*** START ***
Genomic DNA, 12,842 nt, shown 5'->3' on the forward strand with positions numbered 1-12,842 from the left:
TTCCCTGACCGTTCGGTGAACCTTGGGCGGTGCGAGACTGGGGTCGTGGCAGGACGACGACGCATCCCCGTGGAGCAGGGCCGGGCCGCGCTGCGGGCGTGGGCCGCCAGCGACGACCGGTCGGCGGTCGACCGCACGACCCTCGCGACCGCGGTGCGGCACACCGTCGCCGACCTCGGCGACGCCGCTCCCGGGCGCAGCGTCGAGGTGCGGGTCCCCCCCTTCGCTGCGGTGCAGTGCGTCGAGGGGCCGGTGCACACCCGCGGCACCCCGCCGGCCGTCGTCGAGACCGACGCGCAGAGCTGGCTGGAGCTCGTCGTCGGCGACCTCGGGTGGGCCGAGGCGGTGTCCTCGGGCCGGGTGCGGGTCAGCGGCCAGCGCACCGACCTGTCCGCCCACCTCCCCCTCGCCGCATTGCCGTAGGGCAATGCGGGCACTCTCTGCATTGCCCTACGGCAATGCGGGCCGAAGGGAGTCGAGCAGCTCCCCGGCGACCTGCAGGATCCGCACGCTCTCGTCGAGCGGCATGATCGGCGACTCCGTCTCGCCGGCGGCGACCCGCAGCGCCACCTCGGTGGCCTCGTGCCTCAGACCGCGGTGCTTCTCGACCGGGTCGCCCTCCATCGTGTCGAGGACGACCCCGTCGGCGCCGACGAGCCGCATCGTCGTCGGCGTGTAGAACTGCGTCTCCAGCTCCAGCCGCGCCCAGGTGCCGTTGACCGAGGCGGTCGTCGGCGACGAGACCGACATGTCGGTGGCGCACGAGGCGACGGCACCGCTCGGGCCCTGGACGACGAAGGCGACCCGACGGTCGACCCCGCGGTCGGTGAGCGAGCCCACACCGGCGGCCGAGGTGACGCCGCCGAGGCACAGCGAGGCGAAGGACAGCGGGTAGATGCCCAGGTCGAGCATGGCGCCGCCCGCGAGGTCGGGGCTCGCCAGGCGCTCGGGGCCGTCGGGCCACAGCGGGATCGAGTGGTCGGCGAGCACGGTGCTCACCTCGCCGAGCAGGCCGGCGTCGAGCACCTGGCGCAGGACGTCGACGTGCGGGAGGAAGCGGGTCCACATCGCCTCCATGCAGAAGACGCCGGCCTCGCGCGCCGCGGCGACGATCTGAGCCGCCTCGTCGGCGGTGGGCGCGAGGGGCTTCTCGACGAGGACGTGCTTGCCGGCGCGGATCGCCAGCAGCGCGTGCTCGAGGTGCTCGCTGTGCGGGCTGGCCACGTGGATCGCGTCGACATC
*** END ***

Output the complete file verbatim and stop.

Genomic DNA, 12,842 nt, shown 5'->3' on the forward strand with positions numbered 1-12,842 from the left:
TTCCCTGACCGTTCGGTGAACCTTGGGCGGTGCGAGACTGGGGTCGTGGCAGGACGACGACGCATCCCCGTGGAGCAGGGCCGGGCCGCGCTGCGGGCGTGGGCCGCCAGCGACGACCGGTCGGCGGTCGACCGCACGACCCTCGCGACCGCGGTGCGGCACACCGTCGCCGACCTCGGCGACGCCGCTCCCGGGCGCAGCGTCGAGGTGCGGGTCCCCCCCTTCGCTGCGGTGCAGTGCGTCGAGGGGCCGGTGCACACCCGCGGCACCCCGCCGGCCGTCGTCGAGACCGACGCGCAGAGCTGGCTGGAGCTCGTCGTCGGCGACCTCGGGTGGGCCGAGGCGGTGTCCTCGGGCCGGGTGCGGGTCAGCGGCCAGCGCACCGACCTGTCCGCCCACCTCCCCCTCGCCGCATTGCCGTAGGGCAATGCGGGCACTCTCTGCATTGCCCTACGGCAATGCGGGCCGAAGGGAGTCGAGCAGCTCCCCGGCGACCTGCAGGATCCGCACGCTCTCGTCGAGCGGCATGATCGGCGACTCCGTCTCGCCGGCGGCGACCCGCAGCGCCACCTCGGTGGCCTCGTGCCTCAGACCGCGGTGCTTCTCGACCGGGTCGCCCTCCATCGTGTCGAGGACGACCCCGTCGGCGCCGACGAGCCGCATCGTCGTCGGCGTGTAGAACTGCGTCTCCAGCTCCAGCCGCGCCCAGGTGCCGTTGACCGAGGCGGTCGTCGGCGACGAGACCGACATGTCGGTGGCGCACGAGGCGACGGCACCGCTCGGGCCCTGGACGACGAAGGCGACCCGACGGTCGACCCCGCGGTCGGTGAGCGAGCCCACACCGGCGGCCGAGGTGACGCCGCCGAGGCACAGCGAGGCGAAGGACAGCGGGTAGATGCCCAGGTCGAGCATGGCGCCGCCCGCGAGGTCGGGGCTCGCCAGGCGCTCGGGGCCGTCGGGCCACAGCGGGATCGAGTGGTCGGCGAGCACGGTGCTCACCTCGCCGAGCAGGCCGGCGTCGAGCACCTGGCGCAGGACGTCGACGTGCGGGAGGAAGCGGGTCCACATCGCCTCCATGCAGAAGACGCCGGCCTCGCGCGCCGCGGCGACGATCTGAGCCGCCTCGTCGGCGGTGGGCGCGAGGGGCTTCTCGACGAGGACGTGCTTGCCGGCGCGGATCGCCAGCAGCGCGTGCTCGAGGTGCTCGCTGTGCGGGCTGGCCACGTGGATCGCGTCGACATC